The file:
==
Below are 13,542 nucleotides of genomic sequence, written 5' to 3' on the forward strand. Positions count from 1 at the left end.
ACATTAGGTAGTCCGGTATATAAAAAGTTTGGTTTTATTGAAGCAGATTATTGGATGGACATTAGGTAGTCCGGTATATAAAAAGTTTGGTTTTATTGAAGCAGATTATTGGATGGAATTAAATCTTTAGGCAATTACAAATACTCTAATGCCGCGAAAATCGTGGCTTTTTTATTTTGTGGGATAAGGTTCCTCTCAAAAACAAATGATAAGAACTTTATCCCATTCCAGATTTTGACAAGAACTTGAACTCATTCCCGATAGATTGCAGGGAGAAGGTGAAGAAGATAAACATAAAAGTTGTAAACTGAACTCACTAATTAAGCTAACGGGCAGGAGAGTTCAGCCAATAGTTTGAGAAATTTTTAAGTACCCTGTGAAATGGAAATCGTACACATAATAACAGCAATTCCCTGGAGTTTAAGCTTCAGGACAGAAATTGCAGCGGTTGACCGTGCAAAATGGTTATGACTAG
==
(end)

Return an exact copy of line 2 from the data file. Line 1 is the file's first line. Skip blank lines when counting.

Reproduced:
ACATTAGGTAGTCCGGTATATAAAAAGTTTGGTTTTATTGAAGCAGATTATTGGATGGACATTAGGTAGTCCGGTATATAAAAAGTTTGGTTTTATTGAAGCAGATTATTGGATGGAATTAAATCTTTAGGCAATTACAAATACTCTAATGCCGCGAAAATCGTGGCTTTTTTATTTTGTGGGATAAGGTTCCTCTCAAAAACAAATGATAAGAACTTTATCCCATTCCAGATTTTGACAAGAACTTGAACTCATTCCCGATAGATTGCAGGGAGAAGGTGAAGAAGATAAACATAAAAGTTGTAAACTGAACTCACTAATTAAGCTAACGGGCAGGAGAGTTCAGCCAATAGTTTGAGAAATTTTTAAGTACCCTGTGAAATGGAAATCGTACACATAATAACAGCAATTCCCTGGAGTTTAAGCTTCAGGACAGAAATTGCAGCGGTTGACCGTGCAAAATGGTTATGACTAG